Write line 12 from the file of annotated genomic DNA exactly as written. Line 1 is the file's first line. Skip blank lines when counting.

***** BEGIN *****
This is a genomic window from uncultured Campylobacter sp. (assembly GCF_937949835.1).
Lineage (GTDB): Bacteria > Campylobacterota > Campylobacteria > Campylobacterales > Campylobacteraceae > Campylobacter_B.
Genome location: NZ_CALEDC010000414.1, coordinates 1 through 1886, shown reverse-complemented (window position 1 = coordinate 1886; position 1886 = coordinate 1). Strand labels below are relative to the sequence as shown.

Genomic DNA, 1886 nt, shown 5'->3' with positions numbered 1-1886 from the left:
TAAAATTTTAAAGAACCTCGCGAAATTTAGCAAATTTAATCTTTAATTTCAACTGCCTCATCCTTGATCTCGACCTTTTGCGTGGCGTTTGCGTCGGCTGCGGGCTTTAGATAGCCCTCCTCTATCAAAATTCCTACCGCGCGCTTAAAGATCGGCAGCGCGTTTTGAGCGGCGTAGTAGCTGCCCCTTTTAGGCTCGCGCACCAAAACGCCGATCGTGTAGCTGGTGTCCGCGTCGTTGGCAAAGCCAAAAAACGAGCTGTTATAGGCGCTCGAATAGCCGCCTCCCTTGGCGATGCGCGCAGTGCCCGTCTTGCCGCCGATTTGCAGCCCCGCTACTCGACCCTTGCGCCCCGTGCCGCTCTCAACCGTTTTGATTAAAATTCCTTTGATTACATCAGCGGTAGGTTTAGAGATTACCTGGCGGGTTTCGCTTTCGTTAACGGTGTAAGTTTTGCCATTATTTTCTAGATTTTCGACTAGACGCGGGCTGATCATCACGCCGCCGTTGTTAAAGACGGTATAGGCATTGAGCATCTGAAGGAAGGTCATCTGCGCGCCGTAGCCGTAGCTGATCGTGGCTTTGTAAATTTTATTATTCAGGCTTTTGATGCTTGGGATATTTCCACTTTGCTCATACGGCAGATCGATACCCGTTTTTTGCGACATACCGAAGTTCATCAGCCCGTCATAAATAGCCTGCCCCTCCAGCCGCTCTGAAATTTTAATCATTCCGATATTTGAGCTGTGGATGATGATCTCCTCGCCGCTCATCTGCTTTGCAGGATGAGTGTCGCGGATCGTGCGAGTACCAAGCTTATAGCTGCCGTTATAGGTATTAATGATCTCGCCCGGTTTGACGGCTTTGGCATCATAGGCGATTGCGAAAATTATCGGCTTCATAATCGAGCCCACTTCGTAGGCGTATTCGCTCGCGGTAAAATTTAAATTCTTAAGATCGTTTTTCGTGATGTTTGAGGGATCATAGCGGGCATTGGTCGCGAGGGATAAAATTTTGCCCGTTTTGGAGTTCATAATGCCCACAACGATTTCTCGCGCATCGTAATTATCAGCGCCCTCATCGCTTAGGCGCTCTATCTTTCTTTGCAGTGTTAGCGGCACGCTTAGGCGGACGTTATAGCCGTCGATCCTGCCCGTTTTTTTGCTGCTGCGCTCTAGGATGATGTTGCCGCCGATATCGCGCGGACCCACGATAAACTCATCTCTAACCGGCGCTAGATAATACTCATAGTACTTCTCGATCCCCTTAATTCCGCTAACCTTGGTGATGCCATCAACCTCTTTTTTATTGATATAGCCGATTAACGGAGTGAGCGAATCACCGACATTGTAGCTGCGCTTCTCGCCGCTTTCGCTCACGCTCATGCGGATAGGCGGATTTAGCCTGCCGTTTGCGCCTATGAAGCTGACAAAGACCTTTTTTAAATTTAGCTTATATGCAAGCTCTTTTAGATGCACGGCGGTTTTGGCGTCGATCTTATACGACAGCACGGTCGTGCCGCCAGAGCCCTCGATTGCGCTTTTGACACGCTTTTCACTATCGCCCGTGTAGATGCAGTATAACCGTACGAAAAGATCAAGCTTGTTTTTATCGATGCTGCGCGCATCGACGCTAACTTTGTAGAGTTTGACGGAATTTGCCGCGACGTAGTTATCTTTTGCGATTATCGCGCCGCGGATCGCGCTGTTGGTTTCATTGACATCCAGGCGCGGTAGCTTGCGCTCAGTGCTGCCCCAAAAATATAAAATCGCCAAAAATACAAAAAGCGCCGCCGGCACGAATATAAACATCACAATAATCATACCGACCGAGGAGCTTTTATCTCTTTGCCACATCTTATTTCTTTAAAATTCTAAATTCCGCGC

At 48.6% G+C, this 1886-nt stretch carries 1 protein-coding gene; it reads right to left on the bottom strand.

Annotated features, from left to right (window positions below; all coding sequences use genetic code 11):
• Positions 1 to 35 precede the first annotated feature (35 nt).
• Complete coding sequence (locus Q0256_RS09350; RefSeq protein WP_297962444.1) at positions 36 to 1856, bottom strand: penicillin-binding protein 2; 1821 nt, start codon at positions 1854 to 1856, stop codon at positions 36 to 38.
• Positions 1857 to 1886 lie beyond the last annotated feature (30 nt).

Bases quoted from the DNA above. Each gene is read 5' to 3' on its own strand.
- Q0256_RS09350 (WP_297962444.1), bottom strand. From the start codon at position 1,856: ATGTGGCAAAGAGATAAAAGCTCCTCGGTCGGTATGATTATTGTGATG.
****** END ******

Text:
- Q0256_RS09350 (WP_297962444.1), bottom strand. From the start codon at position 1,856: ATGTGGCAAAGAGATAAAAGCTCCTCGGTCGGTATGATTATTGTGATG.